London Highstreet Comes Alive #RetailReopens _
We bring you the latest on Harrods windows, Selfridges pop-ups, sustainability & marketing comms
Retail. Is. Not. Dead.
In fact, we would go as far as saying that retail is well and truly thriving after seeing the scenes in the capital yesterday. ‘Non-essential’ retailers re-opened their doors, and the public RSVP’d in their droves with plans to attend. In truth it seems that retail may have laid out too few place settings with Oxford Street being engulfed by a sea of people from the off.
But what about Covid? Surprisingly, there was an overriding sense of order to the lively high street. On the whole, people wore masks and kept to themselves with a shared respect for the situation. Of course, there will always be a few who don’t think the rules apply to them, but overall, teething problems were few and far between on retail’s reopening.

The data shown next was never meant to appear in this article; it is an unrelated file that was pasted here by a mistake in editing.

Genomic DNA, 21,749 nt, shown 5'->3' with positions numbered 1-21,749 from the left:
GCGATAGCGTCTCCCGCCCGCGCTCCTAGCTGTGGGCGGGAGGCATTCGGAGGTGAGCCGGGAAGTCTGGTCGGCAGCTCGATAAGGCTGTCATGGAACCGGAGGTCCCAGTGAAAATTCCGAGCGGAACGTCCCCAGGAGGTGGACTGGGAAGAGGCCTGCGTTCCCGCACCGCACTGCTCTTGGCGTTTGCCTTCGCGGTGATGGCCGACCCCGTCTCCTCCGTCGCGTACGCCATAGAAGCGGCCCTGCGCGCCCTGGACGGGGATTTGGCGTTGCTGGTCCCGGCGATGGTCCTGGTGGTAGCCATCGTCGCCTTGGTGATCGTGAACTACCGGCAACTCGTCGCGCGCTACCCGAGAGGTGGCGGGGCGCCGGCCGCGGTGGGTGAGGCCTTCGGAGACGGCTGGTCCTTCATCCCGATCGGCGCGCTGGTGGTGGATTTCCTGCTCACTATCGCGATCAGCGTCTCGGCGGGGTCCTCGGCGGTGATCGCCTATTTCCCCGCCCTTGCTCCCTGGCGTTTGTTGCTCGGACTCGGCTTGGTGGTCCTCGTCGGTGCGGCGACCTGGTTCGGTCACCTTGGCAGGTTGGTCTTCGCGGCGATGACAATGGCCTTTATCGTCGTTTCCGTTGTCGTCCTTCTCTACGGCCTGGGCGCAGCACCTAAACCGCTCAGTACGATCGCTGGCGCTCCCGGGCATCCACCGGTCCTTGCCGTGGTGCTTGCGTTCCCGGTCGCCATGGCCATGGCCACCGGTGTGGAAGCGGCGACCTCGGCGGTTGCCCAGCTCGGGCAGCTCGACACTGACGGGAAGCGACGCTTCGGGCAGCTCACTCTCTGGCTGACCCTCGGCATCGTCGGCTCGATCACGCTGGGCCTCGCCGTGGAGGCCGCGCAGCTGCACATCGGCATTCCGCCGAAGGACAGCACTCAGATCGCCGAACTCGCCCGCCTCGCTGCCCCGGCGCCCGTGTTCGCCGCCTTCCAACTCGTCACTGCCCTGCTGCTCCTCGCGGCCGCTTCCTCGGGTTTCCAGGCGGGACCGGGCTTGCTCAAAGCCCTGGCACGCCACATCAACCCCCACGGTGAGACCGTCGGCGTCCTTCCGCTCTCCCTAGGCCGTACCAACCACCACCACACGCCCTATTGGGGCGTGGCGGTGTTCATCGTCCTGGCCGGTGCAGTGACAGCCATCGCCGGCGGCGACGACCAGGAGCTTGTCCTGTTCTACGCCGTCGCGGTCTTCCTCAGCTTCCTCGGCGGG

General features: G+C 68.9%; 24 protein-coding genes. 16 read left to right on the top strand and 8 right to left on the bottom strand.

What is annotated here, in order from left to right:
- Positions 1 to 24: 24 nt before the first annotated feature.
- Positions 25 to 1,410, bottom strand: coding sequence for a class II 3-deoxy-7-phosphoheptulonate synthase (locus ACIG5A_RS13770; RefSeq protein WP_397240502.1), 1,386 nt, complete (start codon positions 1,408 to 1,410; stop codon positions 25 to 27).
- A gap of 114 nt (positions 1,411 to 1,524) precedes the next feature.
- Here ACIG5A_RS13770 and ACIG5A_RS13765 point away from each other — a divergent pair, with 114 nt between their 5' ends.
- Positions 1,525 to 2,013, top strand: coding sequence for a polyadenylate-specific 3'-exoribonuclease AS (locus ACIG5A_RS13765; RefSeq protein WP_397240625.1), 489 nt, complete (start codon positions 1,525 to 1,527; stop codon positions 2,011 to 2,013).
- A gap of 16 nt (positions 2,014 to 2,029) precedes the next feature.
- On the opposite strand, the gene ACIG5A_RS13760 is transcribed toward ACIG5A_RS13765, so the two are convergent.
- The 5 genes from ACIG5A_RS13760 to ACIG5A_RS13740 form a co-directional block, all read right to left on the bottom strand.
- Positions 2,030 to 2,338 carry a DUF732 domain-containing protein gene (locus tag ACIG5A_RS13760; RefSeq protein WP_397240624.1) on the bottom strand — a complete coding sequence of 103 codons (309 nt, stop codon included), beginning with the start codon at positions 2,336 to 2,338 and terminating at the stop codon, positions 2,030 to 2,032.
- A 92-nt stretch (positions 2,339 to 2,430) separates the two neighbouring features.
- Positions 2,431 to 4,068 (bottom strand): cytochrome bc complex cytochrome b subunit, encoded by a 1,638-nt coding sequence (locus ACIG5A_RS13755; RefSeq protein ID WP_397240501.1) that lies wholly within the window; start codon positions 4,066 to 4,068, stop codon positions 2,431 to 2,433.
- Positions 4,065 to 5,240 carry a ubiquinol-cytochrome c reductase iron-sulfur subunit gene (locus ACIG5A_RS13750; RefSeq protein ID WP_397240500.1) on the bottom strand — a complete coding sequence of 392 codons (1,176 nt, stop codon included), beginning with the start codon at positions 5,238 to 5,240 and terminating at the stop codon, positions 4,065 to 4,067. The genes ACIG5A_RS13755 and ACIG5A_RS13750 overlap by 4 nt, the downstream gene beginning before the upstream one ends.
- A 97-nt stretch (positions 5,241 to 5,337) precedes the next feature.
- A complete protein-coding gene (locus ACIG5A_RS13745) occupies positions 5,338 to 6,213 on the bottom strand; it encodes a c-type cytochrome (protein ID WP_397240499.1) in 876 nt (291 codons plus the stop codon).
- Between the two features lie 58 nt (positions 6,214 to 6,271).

Face mask requirements, safety notices, hand gels, social distancing reminders and limited use of fitting rooms came as standard. And for the larger stores at least, one-way systems had been deployed. In fact, fixtures and fittings relating to in-store measures such as safety notices and hand washing stations, for example, largely remained the same as before ‘non-essential’ retail’s second shutdown. This was really nice to see in a way as it meant that brands had been busy developing other aspects of their stores to future-proof the high street, such as with the implementation of engaging touchpoints and immersive moments.